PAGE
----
Take the 2-minute tour ×
English Language & Usage Stack Exchange is a question and answer site for linguists, etymologists, and serious English language enthusiasts. It's 100% free, no registration required.

"She realizes there is nothing to fear, not world travel alone to remote places, nor her own disease - and that letting go of identity is the only hurdle to leap before doing what you want."

I -think- the author (who I am advising) is invoking a trite phrase, 'doing what you want' which weakens the sentence. It changes the meaning to say 'doing what she wants'. Are either (you/she) correct?

share|improve this question
2  
This sounds like a good questions for Writers(writers.stackexchange.org) (it's not really an ELU question). –  Mitch Jun 11 '11 at 19:13
add comment

1 Answer

up vote 2 down vote accepted

In a higher register* "doing what you want" would be replaced with "doing what one wants". The whole phrase is impersonal, but the impersonal is conventionally expressed using the second person singular.

If you were to make it specific, I would replace the infinitive "leap" as well:

...that letting go of identity is the only hurdle she has to leap before doing what she wants.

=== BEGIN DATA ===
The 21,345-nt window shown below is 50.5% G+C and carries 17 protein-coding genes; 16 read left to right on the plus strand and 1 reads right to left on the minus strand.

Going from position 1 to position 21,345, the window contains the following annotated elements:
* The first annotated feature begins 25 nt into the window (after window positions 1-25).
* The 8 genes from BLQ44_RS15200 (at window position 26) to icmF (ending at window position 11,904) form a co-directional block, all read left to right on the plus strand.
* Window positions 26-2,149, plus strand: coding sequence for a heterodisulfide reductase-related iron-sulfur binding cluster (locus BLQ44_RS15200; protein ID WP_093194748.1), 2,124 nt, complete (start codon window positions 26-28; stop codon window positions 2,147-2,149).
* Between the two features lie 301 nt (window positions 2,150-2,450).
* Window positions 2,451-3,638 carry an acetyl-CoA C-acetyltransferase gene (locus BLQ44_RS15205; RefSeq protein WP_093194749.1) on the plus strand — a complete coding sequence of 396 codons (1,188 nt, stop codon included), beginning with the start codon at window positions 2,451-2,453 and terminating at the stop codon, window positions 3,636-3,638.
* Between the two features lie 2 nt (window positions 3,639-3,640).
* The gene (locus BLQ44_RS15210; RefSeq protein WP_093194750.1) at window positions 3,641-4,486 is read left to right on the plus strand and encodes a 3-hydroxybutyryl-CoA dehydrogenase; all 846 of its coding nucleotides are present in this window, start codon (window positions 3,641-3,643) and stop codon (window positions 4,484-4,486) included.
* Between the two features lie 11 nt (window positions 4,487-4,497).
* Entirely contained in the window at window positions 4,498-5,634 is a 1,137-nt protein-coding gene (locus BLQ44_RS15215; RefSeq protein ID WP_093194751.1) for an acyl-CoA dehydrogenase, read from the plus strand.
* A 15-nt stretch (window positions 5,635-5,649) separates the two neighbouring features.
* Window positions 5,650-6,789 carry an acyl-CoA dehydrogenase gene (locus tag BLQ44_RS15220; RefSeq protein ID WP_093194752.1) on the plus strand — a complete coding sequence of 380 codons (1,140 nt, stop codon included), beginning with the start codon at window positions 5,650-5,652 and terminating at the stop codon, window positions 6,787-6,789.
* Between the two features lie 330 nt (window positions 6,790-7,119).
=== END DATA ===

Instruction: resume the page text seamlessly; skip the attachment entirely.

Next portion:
(For what it's worth, whichever person is used, I don't think it makes any sense, because doing what she wants is expressing her identity, not letting it go, but that's beside the point).

* I.e. "pretentious" in the eyes of 99% of people.

share|improve this answer
    
I should open a new question, for a better word than 'identity', which my friend uses to mean "imposition of expected behavior and roles". That is a bit off topic from -this- question, though. –  Bobbi Bennett Jun 11 '11 at 19:19
add comment

Your Answer

 
discard

By posting your answer, you agree to the privacy policy and terms of service.

Not the answer you're looking for? Browse other questions tagged or ask your own question.